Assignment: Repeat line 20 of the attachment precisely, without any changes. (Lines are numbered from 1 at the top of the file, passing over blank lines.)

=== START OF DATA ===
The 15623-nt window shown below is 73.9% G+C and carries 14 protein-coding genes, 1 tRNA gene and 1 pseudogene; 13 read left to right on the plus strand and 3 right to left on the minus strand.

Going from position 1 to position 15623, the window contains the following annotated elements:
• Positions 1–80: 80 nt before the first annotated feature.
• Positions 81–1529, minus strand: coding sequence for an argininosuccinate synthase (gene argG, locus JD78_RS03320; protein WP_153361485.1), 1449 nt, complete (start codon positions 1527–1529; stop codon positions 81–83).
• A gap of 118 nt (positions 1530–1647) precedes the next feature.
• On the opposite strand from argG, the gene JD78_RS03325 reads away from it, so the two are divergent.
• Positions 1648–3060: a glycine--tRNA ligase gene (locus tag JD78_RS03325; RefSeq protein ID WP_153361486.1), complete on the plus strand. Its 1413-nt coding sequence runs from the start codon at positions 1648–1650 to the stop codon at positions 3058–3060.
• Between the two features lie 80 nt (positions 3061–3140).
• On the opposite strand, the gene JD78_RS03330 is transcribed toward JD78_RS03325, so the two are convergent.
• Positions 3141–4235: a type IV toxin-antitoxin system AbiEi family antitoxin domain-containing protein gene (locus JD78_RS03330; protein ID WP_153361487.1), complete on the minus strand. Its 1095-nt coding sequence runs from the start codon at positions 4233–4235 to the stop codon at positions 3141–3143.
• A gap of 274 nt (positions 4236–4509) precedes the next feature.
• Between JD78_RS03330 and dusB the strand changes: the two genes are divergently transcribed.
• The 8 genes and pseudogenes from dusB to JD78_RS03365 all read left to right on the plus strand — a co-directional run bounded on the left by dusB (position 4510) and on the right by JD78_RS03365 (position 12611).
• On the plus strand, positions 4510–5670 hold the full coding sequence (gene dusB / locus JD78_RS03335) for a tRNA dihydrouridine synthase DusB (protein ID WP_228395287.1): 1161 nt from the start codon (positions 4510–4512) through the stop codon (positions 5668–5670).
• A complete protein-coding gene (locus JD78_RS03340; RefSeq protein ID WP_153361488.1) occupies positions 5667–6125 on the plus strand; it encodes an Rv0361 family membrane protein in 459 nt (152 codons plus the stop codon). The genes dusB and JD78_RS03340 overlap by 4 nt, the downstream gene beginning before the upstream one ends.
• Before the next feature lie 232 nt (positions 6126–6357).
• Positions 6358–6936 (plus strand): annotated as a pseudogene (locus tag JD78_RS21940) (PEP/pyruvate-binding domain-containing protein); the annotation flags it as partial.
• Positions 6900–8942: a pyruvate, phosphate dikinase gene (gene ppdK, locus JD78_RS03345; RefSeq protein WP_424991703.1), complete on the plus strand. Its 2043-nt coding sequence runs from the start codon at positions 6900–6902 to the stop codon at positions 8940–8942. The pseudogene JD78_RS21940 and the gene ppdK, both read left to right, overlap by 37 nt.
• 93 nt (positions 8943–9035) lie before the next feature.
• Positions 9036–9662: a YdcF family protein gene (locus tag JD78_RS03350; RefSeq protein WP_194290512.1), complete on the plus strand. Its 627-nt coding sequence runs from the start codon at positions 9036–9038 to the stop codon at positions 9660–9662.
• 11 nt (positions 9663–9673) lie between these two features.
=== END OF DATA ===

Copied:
• Positions 9036–9662: a YdcF family protein gene (locus tag JD78_RS03350; RefSeq protein WP_194290512.1), complete on the plus strand. Its 627-nt coding sequence runs from the start codon at positions 9036–9038 to the stop codon at positions 9660–9662.